So here's how Saturday's shift went:
My plan to arrive at the beach at the stroke of 9:00 AM was foiled by two factors: the drawbridge was up and there was a line for coffee. Whoa! Full blown tourist season arrived while I wasn't looking. Coffee of the day was Timor. I liked it a lot. It had nice layers of flavor. I liked it so much I went back for another cup after my shift, but I'm getting ahead of myself.
At the gatehouse, Unit 3 asks "Where are you headed?" "North." "Do you want the whole back pack?" "Yes." She provides curbside delivery of the radio and back pack and reads me the all important update from Friday's survey: 8 chicks, 5 pairs, 2 nests. I soooo want to see a chick this year... Oh, here would be a good place to mention that there's a new roomier lockbox for the radios, back packs, etc. I had forgotten to mention that a couple of weeks ago. And the lock box has actually contained radios consistently since that one time with no radio (I came too early that day -- hence my plan to arrive at 9:00 instead of 8:00 henceforth.) End of digression about lock box and radio, but hey, this IS the diary of gulls and radios, right? On to the gulls...
I was busy from the time I hit the boardwalk -- before I even got to the beach -- until my relief arrived at noon. The first guy I talked to was very interested in the piping plovers: where they nest, what they eat, where they migrate to, and so on. I'm lovin' it. A rotating cast of fishermen (and fisherwomen) kept changing places in hopes of finally landing a nice big striper. Unlike the kids of last week, these folks did not tangle other people's lines. Like the kids though, they weren't catching much. I saw one guy catch a fairly small striper. A woman told me she'd caught a small one too. A guy from Merrimac told me he'd caught a small fish that looked like a stingray (little skate) and wanted to know if they sting. They don't.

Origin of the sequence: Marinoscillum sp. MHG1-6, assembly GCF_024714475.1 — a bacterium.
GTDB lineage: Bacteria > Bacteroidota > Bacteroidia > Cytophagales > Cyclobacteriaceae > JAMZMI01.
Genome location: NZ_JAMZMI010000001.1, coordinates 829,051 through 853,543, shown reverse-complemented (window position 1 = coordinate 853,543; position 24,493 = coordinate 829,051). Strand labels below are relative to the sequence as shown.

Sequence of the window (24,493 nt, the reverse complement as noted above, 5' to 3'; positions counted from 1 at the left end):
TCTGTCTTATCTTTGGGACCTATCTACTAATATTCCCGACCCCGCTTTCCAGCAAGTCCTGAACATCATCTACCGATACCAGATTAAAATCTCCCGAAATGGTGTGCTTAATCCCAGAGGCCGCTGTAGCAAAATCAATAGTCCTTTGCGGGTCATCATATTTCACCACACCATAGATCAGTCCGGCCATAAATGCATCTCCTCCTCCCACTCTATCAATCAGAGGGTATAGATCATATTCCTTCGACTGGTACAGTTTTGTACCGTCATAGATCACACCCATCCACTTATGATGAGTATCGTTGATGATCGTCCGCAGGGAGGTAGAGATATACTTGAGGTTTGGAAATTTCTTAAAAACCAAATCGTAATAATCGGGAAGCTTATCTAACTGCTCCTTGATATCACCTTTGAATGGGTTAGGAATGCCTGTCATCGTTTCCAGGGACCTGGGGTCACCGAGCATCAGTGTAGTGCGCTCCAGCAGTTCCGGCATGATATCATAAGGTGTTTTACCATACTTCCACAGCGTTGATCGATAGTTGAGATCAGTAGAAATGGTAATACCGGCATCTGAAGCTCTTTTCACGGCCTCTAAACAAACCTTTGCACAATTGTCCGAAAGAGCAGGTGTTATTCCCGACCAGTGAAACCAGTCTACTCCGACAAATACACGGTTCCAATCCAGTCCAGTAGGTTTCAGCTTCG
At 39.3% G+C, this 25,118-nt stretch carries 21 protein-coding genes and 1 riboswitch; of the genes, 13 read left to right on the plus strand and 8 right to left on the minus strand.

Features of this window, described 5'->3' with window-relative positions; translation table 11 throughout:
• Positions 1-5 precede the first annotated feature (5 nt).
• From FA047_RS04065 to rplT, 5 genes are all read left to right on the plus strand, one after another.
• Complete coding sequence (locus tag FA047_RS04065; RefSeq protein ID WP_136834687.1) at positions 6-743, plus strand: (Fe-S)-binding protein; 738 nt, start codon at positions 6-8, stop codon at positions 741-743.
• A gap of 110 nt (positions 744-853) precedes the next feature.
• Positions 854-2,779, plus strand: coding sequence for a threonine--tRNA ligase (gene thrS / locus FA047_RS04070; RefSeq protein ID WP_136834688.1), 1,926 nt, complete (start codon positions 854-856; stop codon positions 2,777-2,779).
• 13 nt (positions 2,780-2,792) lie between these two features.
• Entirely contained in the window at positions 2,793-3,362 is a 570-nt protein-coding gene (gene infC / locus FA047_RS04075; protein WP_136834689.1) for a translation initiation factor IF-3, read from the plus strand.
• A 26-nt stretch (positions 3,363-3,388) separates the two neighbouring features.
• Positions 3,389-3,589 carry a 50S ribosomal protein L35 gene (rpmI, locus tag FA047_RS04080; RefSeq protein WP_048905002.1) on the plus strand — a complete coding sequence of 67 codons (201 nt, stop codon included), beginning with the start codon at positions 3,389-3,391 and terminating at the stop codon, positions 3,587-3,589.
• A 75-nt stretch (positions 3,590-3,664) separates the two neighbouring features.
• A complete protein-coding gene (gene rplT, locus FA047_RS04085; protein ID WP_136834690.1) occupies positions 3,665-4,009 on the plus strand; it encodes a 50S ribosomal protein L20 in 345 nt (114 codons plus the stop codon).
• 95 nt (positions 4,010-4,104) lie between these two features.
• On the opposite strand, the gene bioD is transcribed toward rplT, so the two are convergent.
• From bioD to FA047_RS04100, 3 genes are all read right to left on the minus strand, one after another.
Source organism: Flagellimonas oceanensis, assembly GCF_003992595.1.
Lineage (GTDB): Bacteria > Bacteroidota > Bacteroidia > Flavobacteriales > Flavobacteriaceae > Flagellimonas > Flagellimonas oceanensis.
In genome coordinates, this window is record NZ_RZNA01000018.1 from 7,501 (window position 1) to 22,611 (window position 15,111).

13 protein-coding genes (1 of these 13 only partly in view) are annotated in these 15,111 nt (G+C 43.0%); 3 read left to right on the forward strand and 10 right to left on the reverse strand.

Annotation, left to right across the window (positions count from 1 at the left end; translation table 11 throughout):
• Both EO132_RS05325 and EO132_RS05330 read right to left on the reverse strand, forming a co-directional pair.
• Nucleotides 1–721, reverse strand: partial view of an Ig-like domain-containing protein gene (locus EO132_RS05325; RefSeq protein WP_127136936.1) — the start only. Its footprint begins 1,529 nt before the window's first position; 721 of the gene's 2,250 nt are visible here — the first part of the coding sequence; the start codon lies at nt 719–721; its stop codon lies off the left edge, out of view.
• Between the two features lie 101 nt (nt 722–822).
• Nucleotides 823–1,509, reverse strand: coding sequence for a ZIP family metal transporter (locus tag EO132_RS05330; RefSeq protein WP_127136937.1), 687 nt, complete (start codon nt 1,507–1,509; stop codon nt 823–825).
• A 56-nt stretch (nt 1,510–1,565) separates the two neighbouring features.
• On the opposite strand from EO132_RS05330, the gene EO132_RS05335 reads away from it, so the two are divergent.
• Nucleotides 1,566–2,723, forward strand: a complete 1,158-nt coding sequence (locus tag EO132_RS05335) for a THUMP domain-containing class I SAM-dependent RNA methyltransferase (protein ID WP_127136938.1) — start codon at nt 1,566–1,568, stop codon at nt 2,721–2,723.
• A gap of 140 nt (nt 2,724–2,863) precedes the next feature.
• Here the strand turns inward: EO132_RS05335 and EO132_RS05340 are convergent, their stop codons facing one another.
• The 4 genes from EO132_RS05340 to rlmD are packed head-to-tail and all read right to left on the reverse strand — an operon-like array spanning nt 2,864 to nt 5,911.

Several fishing people asked me about the plovers. I've noticed over the years that even the fishing people who miss being able to drive their vehicles onto the beach to fish at night are genuinely concerned about the survival of the piping plover. One woman I talked to on Saturday mentioned that years and years ago when she used to drive on to fish at night she often saw dead plover chicks in the tire tracks and she was very glad the beach is closed. A couple of people even thanked me for doing this. Hey, I'm just a human sign -- granted one who loves to talk about piping plovers. Any time I get to do more than just grunt "beach closed" I'm happy.
I got to talking with one of the fishing guys who lives in Lowell and likes science fiction. He was interested in the different species of gulls (you knew I'd get to gulls, right?) and how they're a more reliable indicator of where the fish are than common terns. There were great black backs, herring gulls, ringbilled gulls, and Bonaparte's gulls around. The great black backs and the herring gulls were mainly resting on the sand. It was VERY windy -- coming in off the water. A small flock of Bonaparte's gulls was extremely active along the edge of the water. I couldn't see which particular bait fish they were devouring but it looked like a regular gull fiesta. They fished together as a flock and all changed to the next good fishing spot at the same time. Finally a Little gull appeared! I've been scanning groups of Bonaparte's gulls for Little gulls for weeks. Got one. Cool.
Science Fiction Fishing Guy pointed out to me that a boat motoring along just offshore had suddenly gotten a lot closer to the beach to the south of us. The wind had whipped around and it looked like it was blowing the boat in. I watched it for awhile as Science Fiction Fishing Guy told me a story of seeing a boat run aground on Emerson Rocks one time and watching the Coast Guard rescue a guy. He managed to make both himself and me worried about this boat we were watching. He borrowed my binoculars and watched it for awhile trying to estimate how close it really was to shore. Distance estimation gets all weird when it's hazy though. He suggested maybe I should call law enforcement for help. I actually took the radio out of its holster but then thought better of it. I had no idea Unit 61 was up on the boardwalk and had seen me pick up the radio. He came down to ask if I was trying to call him. I told him about the boat, which by then was very far away and didn't look like it was in trouble. Unit 61 pointed out that even if it were in trouble the most we could do from shore would be call the Coast Guard anyway.
Many visitor contacts, gulls, fish stories, and book discussions later, my relief arrived. I was way too tired and hungry to go look for the gull billed tern that massbird has been abuzz about this week. I guess I'm not really a birder if I prefer a grilled cheese sandwich and a cup of dark roast coffee to a search for a life bird at the end of a busy shift.
Didn't hear any news reports of a boat running aground at Emerson Rocks.
Found out there was a pancake breakfast at the airport. Had I stuck to my original schedule and come early I could've had pancakes at the airport! Oh well.